Spill Challenge No 22 – Covers That Never Were

Ah yes, the rules are the thing – erm…

A new challenge appears every Tuesday Morning or evening – or not.

No song may be chosen twice unless it is.

This week’s challenge is to choose a song that you would like to be recorded by somebody else.

For example it was once suggested in the letters page of the NME that The Smiths’ “Last Night I Dreamt That Somebody Loved Me” would be the perfect vehicle for Shirley Bassey in her “I Who Have Nothing” mode.

Elvis Costello always hoped that Frank Sinatra would record “Almost Blue” but no joy there. Chet Baker recorded a lovely version of course.

So anyway, what other cover versions do you think should have happened but didn’t?

Who saw an open goal staring them in the face and said “Oh look, a squirrel?”

Clearly you’ll have to post another version of the same song unless you have mystical powers of which I know nothing.

Now, use your imagination and post songs you love that could have been even better.

Mitch can nominate himself but only if he then goes on to actually record the song.

http://www.youtube.com/watch?v=t_qPTyy4itI

http://www.youtube.com/watch?v=z4PKzz81m5c

(memo to self – never agree to do this again)

Spill Challenge no 21 Covers that never were.

Ah yes, the rules are the thing – erm…

A new challenge appears every Tuesday Morning or evening – or not.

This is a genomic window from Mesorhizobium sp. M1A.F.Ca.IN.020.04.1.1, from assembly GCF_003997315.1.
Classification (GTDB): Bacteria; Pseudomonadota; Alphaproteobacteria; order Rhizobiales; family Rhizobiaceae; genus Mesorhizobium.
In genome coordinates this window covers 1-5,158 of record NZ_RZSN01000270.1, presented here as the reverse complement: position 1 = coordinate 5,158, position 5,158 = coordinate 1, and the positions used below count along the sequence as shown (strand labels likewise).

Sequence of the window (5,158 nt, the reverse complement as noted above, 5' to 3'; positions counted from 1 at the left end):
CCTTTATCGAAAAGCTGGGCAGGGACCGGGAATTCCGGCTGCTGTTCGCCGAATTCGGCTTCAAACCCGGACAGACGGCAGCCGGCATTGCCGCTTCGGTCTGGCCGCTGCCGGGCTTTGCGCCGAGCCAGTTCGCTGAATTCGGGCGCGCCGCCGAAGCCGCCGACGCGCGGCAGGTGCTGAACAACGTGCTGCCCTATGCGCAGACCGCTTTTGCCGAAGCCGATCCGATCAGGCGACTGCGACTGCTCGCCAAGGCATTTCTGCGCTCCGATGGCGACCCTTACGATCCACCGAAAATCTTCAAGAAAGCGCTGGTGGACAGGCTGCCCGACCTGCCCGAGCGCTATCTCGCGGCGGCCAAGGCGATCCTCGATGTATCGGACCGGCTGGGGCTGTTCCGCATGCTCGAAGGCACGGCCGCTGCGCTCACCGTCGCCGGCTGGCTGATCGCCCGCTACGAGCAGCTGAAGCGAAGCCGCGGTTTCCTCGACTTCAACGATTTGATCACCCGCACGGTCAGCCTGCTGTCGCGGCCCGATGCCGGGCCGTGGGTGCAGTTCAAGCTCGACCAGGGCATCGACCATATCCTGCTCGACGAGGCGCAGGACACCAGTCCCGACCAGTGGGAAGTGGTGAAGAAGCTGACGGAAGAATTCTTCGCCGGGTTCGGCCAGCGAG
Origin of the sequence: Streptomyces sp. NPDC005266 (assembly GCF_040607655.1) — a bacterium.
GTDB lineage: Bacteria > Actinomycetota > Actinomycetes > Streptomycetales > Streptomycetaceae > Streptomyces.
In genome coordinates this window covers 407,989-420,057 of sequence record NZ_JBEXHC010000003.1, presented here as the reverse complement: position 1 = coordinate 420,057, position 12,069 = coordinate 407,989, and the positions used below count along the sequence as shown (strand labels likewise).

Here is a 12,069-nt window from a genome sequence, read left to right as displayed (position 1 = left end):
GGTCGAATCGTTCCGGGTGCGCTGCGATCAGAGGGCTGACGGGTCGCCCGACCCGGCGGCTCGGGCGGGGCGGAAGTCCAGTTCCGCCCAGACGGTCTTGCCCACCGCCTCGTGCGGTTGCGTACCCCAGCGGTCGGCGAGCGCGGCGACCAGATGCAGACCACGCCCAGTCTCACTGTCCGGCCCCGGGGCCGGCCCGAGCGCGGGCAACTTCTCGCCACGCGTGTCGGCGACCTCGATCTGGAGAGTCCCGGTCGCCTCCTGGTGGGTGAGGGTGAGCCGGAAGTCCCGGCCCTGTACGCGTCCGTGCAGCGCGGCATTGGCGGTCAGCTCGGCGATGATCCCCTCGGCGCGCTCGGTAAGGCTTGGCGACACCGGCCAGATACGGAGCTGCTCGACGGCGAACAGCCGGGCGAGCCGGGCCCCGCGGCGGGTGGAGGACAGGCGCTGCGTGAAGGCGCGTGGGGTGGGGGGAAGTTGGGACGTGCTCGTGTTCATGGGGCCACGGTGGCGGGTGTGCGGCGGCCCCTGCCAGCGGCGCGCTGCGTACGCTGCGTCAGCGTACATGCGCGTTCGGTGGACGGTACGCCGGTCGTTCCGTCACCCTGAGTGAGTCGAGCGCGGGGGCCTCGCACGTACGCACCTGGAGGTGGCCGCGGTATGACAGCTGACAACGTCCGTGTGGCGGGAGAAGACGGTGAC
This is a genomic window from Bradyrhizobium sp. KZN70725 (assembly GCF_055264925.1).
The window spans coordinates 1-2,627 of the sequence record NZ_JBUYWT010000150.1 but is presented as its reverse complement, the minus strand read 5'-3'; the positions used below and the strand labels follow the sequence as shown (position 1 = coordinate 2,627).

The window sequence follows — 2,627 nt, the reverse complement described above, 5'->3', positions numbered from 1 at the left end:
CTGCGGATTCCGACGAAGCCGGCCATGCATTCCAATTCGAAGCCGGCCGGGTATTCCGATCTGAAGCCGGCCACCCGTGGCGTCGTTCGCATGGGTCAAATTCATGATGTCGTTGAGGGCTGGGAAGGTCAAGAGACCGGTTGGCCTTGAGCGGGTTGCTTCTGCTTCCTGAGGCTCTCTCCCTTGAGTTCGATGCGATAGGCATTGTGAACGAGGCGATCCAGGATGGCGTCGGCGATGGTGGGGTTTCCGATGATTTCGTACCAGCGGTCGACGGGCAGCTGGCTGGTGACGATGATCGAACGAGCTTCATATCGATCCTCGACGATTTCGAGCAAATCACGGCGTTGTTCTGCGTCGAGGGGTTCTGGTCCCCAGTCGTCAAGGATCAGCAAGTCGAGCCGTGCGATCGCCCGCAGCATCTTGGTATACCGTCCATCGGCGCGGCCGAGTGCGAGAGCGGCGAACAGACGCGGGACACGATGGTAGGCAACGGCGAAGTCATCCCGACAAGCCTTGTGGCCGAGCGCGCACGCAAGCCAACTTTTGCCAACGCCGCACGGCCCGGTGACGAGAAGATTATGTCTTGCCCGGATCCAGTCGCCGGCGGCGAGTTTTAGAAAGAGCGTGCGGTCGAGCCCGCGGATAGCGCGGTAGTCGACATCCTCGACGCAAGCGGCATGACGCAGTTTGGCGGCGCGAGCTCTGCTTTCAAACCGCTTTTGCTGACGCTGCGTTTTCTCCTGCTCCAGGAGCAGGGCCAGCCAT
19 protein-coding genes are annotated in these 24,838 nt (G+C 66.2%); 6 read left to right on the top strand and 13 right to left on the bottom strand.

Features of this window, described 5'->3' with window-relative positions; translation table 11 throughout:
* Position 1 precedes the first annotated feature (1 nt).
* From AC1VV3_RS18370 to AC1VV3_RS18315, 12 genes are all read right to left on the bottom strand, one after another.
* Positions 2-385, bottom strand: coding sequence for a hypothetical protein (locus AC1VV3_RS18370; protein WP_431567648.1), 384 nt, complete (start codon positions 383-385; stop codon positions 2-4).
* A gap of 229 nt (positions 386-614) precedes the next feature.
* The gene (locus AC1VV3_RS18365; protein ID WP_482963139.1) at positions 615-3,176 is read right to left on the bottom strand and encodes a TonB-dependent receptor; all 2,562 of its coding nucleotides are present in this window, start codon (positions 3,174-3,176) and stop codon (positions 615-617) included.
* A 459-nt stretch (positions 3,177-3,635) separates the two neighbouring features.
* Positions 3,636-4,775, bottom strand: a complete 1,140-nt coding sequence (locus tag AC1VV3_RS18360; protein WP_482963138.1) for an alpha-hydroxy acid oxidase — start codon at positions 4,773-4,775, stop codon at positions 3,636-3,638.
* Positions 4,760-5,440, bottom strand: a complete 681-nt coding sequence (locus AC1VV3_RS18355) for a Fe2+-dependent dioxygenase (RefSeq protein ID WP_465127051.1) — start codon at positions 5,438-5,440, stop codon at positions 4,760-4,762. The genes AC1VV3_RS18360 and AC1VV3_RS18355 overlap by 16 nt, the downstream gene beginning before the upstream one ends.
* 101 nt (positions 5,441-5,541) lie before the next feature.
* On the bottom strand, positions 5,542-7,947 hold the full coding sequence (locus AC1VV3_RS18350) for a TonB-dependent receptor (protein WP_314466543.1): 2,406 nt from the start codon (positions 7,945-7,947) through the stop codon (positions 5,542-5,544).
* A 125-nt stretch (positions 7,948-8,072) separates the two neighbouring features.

No song may be chosen twice unless it is.

This week’s challenge is to choose a song that you would like to be recorded by somebody else.

For example it was once suggested in the letters page of the NME that The Smiths’ “Last Night I Dreamt That Somebody Loved Me” would be the perfect vehicle for Shirley Bassey in her “I Who Have Nothing” mode.

Elvis Costello always hoped that Frank Sinatra would record “Almost Blue” but no joy there. Chet Baker recorded a lovely version of course.

So anyway, what other cover versions do you think should have happened but didn’t?

Who saw an open goal staring them in the face and said “Oh look, a squirrel?”

Clearly you’ll have to post another version of the same song unless you have mystical powers of which I know nothing.

Mitch can nominate himself but only if he then goes on to actually record the song.

http://www.youtube.com/watch?v=t_qPTyy4itI

http://www.youtube.com/watch?v=z4PKzz81m5c

(I have a nagging feeling that this isn’t going to work – memo to self – never agree to do this again)

Joan T Bender and Her Toy Tubas

Or June Tabor and the Oyster Band as they are better known.